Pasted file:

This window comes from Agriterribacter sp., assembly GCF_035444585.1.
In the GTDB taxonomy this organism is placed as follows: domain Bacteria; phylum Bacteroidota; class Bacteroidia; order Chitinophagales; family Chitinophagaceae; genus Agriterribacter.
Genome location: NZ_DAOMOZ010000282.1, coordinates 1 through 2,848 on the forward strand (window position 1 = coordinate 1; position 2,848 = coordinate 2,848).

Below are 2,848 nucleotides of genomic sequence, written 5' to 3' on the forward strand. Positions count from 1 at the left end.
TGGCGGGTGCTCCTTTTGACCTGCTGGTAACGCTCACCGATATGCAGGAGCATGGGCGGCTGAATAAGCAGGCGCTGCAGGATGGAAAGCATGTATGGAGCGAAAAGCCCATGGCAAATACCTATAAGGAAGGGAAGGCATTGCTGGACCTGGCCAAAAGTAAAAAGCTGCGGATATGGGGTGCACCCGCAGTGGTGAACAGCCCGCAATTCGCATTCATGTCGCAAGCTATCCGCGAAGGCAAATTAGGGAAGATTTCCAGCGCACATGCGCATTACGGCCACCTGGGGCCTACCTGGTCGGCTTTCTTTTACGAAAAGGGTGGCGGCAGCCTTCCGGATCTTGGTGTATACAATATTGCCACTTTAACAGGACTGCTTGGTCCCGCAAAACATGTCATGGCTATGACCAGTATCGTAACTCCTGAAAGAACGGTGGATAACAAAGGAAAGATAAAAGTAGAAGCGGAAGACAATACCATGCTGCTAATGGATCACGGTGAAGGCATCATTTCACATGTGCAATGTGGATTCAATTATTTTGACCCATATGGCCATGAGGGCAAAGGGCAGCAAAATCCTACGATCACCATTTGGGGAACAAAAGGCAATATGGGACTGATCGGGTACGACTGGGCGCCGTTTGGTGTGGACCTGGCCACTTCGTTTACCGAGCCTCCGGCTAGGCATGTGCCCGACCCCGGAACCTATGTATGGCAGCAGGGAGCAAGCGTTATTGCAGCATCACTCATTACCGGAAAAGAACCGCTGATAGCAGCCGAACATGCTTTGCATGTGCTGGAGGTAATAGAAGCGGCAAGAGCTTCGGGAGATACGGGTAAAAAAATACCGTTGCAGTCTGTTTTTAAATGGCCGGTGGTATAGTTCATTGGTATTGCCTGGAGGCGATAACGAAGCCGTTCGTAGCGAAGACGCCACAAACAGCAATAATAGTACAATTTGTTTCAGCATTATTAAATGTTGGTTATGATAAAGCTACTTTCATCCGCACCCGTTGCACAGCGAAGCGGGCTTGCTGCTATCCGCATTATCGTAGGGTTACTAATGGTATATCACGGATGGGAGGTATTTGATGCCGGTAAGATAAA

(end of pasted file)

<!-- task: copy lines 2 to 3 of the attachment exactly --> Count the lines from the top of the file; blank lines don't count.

In the GTDB taxonomy this organism is placed as follows: domain Bacteria; phylum Bacteroidota; class Bacteroidia; order Chitinophagales; family Chitinophagaceae; genus Agriterribacter.
Genome location: NZ_DAOMOZ010000282.1, coordinates 1 through 2,848 on the forward strand (window position 1 = coordinate 1; position 2,848 = coordinate 2,848).